The Celtic Way of Prayer

The Celtic Way of Prayer

The third book I read this last week is The Celtic Way of Prayerby Esther de Waal. I have read this book a number of times over the last 10 years and never fail to gain fresh insights about the Celtic Christian movement and its lessons for us today.

This time I was particularly impacted by the comment:

They saw the world through eyes washed miraculously clear by continual spiritual exercise; they was with “rinsed eyes”. They was with such clarity because the seeing came out of contemplative vision (96).

This concept is one that I need reminding of time and again. Taking time to see the world, with contemplative vision so easily gets lost in the midst of busyness. Living in the present, being alive to the world around, totally listening to God, looking and listening for the sacred in the midst of every mundane act of the day, finding in the world in which we live the reflection of God’s invisible world, these are the things that I keep coming back to.

A couple of days ago in my post Am I Fully Recognized for What I am I wrote: for Celtic saints all of life was organized in light of spiritual realities. It was the same for the Trappist monks I wrote about yesterday. The centre of all things is meant to be the spiritual reality of our relationship to God. It is this that should control our time, our rhythm of life, our use of resources.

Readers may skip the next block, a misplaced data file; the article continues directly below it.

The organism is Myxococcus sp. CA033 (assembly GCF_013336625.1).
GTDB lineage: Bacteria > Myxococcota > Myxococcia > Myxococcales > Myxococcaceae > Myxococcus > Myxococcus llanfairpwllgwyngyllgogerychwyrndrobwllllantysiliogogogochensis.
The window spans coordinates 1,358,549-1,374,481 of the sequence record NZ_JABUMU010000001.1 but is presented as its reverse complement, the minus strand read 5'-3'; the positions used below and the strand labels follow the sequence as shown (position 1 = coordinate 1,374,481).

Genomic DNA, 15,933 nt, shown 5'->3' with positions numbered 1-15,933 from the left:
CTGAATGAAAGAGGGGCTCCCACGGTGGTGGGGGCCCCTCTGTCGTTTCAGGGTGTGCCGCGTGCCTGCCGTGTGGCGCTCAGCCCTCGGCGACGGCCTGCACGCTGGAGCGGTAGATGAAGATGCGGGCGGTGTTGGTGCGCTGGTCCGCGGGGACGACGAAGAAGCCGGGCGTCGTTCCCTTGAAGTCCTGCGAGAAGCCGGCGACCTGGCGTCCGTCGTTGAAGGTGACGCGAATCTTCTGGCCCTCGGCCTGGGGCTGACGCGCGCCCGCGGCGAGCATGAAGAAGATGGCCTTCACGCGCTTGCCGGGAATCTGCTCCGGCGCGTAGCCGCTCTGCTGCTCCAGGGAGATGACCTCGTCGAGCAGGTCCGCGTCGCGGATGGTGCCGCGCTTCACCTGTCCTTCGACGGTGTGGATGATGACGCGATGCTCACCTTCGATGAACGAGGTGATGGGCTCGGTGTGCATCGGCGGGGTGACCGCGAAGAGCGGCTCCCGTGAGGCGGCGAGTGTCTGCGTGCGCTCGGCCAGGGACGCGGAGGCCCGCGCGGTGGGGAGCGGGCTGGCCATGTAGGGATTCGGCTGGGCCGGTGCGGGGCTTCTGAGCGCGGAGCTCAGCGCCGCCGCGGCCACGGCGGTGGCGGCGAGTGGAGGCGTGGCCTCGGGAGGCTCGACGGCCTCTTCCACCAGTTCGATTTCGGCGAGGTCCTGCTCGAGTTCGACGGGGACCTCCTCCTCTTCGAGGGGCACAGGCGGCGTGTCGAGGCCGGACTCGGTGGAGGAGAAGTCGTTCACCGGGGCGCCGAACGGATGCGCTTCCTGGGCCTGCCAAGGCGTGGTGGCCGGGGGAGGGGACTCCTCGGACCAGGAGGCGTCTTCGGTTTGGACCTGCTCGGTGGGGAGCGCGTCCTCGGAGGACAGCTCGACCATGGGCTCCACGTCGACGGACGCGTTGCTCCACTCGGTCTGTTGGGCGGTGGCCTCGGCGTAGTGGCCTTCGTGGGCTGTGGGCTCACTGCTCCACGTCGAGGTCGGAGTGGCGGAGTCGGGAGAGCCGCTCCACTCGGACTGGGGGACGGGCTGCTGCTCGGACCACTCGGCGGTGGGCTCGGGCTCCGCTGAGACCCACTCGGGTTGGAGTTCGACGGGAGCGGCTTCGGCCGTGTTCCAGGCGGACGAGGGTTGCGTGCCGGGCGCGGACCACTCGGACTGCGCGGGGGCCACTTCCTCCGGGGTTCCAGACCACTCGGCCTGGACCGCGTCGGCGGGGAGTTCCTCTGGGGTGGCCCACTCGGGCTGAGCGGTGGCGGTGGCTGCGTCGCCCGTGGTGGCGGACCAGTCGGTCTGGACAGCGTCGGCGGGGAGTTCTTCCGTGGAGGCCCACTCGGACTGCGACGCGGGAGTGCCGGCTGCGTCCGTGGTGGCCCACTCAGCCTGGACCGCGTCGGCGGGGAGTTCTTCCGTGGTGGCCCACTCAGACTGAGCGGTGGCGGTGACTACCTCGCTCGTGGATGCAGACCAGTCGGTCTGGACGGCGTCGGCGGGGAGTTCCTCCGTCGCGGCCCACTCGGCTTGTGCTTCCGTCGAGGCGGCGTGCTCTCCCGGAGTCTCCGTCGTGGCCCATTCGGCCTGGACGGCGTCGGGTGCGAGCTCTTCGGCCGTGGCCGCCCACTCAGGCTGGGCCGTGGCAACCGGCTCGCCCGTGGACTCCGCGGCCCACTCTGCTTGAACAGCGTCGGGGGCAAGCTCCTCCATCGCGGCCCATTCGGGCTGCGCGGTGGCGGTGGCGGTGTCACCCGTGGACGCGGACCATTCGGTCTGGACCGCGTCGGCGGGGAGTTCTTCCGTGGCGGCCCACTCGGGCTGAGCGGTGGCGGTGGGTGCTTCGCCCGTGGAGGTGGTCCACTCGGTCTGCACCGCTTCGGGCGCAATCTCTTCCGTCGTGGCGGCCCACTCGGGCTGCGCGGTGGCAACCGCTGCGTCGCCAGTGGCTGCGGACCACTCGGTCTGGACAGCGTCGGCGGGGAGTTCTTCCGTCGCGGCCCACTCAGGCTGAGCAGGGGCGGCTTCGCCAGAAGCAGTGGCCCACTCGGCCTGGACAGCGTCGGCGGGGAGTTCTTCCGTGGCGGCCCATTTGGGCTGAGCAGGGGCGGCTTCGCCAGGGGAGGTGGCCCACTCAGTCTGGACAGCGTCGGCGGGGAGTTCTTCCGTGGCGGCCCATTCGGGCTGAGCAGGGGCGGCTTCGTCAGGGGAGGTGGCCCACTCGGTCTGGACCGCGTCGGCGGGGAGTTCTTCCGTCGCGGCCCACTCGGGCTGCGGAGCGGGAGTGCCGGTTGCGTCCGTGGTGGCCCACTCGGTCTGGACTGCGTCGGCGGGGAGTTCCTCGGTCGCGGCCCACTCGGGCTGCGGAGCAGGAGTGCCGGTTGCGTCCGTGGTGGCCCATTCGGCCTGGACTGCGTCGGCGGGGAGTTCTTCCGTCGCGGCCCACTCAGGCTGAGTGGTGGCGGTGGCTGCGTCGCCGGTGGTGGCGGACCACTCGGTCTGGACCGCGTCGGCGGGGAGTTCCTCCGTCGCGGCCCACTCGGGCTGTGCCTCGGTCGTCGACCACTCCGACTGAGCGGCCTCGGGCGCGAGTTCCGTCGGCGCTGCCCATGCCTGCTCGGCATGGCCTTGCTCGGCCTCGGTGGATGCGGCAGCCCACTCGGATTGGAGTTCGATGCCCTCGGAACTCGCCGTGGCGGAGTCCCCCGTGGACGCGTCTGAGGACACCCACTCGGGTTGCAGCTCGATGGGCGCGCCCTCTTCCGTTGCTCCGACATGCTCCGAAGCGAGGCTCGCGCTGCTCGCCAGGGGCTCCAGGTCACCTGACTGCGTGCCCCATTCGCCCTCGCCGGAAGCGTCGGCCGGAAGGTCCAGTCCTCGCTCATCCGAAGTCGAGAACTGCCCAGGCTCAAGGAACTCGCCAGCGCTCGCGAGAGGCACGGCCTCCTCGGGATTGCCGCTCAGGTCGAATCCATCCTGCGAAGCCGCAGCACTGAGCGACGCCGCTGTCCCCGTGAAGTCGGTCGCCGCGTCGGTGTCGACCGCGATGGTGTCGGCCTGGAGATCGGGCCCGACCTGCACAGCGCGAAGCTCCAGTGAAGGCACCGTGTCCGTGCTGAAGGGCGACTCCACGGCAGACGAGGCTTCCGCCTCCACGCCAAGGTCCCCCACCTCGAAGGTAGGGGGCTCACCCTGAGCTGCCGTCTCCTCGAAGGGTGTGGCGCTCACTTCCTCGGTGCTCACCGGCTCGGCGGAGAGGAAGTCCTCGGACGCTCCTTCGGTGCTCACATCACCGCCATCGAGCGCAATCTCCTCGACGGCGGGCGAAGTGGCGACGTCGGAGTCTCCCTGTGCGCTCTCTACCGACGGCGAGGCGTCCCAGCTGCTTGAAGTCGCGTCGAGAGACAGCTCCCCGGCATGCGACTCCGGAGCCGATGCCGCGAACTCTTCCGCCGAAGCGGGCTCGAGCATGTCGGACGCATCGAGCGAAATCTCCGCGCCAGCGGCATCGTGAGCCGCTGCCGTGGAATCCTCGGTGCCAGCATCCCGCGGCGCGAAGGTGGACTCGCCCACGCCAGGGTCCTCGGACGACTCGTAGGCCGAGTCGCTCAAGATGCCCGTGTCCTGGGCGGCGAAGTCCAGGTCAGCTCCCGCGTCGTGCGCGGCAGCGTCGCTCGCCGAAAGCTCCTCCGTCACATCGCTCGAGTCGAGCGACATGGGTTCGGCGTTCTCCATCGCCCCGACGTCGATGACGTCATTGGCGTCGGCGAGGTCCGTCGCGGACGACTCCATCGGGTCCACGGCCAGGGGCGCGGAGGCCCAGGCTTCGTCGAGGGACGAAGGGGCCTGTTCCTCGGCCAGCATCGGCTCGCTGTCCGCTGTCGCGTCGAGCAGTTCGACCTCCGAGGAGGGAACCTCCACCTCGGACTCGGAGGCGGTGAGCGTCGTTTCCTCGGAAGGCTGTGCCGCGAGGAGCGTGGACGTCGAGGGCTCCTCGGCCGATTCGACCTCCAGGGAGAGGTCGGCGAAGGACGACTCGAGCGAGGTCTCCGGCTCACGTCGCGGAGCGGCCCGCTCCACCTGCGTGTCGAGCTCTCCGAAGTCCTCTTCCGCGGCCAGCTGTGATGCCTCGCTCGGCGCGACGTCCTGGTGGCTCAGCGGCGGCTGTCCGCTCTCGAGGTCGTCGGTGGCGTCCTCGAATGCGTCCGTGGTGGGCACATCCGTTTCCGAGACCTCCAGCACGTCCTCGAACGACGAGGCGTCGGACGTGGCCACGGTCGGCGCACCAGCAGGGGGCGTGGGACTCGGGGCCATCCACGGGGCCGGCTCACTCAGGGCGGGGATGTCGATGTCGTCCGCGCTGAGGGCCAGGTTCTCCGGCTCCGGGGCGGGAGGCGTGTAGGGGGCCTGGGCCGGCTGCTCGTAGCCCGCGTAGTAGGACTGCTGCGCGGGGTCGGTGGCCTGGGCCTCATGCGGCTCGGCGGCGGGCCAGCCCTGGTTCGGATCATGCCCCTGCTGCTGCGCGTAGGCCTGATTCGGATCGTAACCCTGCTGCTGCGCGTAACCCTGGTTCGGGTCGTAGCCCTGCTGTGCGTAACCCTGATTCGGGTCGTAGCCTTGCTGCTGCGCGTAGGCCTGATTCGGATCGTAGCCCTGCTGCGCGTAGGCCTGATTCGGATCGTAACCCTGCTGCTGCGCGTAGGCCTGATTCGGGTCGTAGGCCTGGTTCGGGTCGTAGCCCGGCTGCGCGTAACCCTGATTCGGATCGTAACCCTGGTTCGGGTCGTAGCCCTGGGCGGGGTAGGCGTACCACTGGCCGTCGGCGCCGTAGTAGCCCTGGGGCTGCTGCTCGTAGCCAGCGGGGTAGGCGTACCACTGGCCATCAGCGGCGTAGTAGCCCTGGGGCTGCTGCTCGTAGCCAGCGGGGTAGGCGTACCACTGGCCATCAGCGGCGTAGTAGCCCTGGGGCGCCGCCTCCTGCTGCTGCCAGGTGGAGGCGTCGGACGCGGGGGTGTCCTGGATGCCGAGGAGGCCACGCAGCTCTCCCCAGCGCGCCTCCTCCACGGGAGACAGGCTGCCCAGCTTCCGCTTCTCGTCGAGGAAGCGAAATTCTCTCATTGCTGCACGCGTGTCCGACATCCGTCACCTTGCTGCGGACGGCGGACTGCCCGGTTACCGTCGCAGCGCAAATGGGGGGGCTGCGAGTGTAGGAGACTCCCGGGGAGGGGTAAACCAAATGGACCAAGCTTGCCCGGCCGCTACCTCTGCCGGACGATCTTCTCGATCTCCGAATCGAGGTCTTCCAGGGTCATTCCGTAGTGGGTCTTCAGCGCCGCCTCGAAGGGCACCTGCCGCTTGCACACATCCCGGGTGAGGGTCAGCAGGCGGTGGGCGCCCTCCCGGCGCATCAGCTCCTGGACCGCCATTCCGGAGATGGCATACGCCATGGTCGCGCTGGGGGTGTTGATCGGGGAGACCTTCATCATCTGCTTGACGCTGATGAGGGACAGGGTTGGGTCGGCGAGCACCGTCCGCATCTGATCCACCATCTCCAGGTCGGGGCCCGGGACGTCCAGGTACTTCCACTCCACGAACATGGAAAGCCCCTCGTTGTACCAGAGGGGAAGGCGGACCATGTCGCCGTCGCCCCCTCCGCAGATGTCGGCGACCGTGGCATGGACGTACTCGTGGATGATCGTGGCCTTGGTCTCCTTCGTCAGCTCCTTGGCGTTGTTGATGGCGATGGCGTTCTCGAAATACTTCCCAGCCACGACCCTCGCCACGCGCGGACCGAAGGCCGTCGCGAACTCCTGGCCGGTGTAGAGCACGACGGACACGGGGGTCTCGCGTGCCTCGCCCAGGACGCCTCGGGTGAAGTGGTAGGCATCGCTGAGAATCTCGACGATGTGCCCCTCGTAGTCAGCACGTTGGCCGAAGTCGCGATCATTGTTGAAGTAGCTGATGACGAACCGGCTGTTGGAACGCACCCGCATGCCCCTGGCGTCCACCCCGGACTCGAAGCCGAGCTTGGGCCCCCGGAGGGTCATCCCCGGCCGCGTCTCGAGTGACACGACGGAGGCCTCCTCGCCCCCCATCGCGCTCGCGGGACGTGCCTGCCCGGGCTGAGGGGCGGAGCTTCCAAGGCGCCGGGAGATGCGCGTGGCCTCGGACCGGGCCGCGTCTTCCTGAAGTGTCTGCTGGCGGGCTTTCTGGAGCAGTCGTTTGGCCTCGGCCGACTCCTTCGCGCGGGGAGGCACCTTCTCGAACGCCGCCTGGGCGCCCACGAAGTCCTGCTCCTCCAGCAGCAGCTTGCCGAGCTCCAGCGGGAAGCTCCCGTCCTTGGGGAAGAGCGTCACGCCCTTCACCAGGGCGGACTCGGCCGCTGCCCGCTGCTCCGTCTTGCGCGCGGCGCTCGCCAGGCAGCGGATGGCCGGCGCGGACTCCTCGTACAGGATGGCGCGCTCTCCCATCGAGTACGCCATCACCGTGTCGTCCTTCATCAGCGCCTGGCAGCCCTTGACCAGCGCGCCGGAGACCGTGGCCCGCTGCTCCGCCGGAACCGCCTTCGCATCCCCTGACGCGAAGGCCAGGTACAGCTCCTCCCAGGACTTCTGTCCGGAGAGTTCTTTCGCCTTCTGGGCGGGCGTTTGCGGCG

As I continue my journey this is the focus of my thoughts. The questions that keeps revolving in my mind is: What would it be life to give myself totally to God? How can I organize my time, my habits, my thoughts and actions to become instruments of spiritual formation? I hope that you will continue to walk the journey with me. And to guide me today I pray this prayer – one version of St Patrick’s prayer known as “the deer’s cry”

This day I call to me;